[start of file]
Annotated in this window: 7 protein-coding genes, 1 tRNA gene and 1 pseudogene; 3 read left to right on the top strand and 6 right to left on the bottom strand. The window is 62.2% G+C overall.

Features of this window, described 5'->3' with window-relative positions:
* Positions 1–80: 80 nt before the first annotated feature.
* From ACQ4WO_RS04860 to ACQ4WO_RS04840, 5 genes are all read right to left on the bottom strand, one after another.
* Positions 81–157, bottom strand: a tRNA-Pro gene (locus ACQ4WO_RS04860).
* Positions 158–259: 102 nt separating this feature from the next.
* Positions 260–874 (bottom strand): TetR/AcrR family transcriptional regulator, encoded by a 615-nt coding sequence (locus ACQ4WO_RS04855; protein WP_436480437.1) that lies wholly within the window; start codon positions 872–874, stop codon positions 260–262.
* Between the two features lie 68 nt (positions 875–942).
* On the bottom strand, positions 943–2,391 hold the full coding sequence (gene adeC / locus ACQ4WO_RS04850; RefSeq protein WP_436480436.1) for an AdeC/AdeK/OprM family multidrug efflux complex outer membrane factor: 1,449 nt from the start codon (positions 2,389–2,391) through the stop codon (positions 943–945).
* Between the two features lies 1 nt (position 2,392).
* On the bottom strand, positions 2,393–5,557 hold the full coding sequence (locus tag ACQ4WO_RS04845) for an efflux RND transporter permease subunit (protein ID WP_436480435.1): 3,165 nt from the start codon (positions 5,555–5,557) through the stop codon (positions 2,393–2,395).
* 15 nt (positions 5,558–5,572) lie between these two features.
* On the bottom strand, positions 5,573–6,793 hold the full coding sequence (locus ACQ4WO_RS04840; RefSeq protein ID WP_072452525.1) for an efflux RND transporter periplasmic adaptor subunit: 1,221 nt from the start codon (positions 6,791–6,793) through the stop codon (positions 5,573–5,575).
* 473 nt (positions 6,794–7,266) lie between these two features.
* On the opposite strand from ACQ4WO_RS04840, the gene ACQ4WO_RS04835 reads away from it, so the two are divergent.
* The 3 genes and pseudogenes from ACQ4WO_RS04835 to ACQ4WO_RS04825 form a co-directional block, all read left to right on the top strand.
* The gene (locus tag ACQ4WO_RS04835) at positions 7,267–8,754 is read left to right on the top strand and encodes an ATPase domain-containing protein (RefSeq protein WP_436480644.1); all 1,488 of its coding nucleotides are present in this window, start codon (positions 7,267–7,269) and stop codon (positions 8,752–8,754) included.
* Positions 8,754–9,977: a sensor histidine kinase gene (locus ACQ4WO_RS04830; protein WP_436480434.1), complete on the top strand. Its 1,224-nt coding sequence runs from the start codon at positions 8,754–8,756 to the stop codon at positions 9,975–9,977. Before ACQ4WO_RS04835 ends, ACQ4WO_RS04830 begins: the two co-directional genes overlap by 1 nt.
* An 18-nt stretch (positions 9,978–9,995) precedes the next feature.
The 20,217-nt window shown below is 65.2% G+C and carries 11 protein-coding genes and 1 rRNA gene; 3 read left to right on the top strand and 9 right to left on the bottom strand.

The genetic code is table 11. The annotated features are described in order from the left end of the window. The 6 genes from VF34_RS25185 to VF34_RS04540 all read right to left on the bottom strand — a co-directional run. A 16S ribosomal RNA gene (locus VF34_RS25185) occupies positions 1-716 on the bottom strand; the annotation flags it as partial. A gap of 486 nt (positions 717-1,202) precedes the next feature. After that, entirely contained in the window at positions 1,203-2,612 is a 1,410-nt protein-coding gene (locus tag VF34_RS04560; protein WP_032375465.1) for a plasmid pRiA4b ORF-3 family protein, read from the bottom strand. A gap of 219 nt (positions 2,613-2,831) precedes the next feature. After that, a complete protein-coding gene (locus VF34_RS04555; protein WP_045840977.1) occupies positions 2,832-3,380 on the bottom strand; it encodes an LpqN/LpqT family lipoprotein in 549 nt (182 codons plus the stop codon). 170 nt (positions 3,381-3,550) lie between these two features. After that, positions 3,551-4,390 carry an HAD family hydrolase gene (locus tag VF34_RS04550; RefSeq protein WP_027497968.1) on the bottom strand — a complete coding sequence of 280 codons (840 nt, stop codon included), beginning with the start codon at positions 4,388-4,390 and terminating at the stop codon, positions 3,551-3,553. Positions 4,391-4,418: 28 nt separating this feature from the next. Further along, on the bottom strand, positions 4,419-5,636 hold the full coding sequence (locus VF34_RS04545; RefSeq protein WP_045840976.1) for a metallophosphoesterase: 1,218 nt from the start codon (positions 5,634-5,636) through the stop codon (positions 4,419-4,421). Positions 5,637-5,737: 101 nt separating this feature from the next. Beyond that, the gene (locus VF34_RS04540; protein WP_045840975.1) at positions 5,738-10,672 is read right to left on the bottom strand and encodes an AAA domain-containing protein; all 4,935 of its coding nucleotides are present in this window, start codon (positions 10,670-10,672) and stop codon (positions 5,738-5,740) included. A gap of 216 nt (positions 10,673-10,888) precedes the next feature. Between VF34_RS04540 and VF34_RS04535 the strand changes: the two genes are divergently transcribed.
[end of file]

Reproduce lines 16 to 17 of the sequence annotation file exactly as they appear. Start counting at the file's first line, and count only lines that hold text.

* The 3 genes and pseudogenes from ACQ4WO_RS04835 to ACQ4WO_RS04825 form a co-directional block, all read left to right on the top strand.
* The gene (locus tag ACQ4WO_RS04835) at positions 7,267–8,754 is read left to right on the top strand and encodes an ATPase domain-containing protein (RefSeq protein WP_436480644.1); all 1,488 of its coding nucleotides are present in this window, start codon (positions 7,267–7,269) and stop codon (positions 8,752–8,754) included.